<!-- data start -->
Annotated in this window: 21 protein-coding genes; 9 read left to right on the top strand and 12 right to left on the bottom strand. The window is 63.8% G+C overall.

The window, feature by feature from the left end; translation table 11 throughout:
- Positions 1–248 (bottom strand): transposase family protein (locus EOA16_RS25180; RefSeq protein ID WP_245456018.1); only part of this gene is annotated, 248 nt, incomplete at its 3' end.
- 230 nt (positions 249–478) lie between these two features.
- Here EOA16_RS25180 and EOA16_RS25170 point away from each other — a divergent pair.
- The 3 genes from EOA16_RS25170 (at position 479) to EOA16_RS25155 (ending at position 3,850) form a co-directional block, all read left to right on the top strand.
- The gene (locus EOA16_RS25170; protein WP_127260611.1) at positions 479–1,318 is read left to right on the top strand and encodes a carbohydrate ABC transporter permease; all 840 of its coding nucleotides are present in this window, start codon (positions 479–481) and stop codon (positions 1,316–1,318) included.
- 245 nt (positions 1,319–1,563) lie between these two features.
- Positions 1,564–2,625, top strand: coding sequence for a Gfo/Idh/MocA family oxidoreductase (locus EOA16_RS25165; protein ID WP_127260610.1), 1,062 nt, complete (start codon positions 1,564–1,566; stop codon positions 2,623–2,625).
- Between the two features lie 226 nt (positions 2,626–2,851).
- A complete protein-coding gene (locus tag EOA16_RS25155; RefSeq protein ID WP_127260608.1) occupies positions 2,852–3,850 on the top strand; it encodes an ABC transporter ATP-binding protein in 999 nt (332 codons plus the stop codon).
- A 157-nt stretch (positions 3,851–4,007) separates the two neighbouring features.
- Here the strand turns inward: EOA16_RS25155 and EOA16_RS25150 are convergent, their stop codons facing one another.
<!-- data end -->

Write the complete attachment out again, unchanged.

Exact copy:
Annotated in this window: 21 protein-coding genes; 9 read left to right on the top strand and 12 right to left on the bottom strand. The window is 63.8% G+C overall.

The window, feature by feature from the left end; translation table 11 throughout:
- Positions 1–248 (bottom strand): transposase family protein (locus EOA16_RS25180; RefSeq protein ID WP_245456018.1); only part of this gene is annotated, 248 nt, incomplete at its 3' end.
- 230 nt (positions 249–478) lie between these two features.
- Here EOA16_RS25180 and EOA16_RS25170 point away from each other — a divergent pair.
- The 3 genes from EOA16_RS25170 (at position 479) to EOA16_RS25155 (ending at position 3,850) form a co-directional block, all read left to right on the top strand.
- The gene (locus EOA16_RS25170; protein WP_127260611.1) at positions 479–1,318 is read left to right on the top strand and encodes a carbohydrate ABC transporter permease; all 840 of its coding nucleotides are present in this window, start codon (positions 479–481) and stop codon (positions 1,316–1,318) included.
- 245 nt (positions 1,319–1,563) lie between these two features.
- Positions 1,564–2,625, top strand: coding sequence for a Gfo/Idh/MocA family oxidoreductase (locus EOA16_RS25165; protein ID WP_127260610.1), 1,062 nt, complete (start codon positions 1,564–1,566; stop codon positions 2,623–2,625).
- Between the two features lie 226 nt (positions 2,626–2,851).
- A complete protein-coding gene (locus tag EOA16_RS25155; RefSeq protein ID WP_127260608.1) occupies positions 2,852–3,850 on the top strand; it encodes an ABC transporter ATP-binding protein in 999 nt (332 codons plus the stop codon).
- A 157-nt stretch (positions 3,851–4,007) separates the two neighbouring features.
- Here the strand turns inward: EOA16_RS25155 and EOA16_RS25150 are convergent, their stop codons facing one another.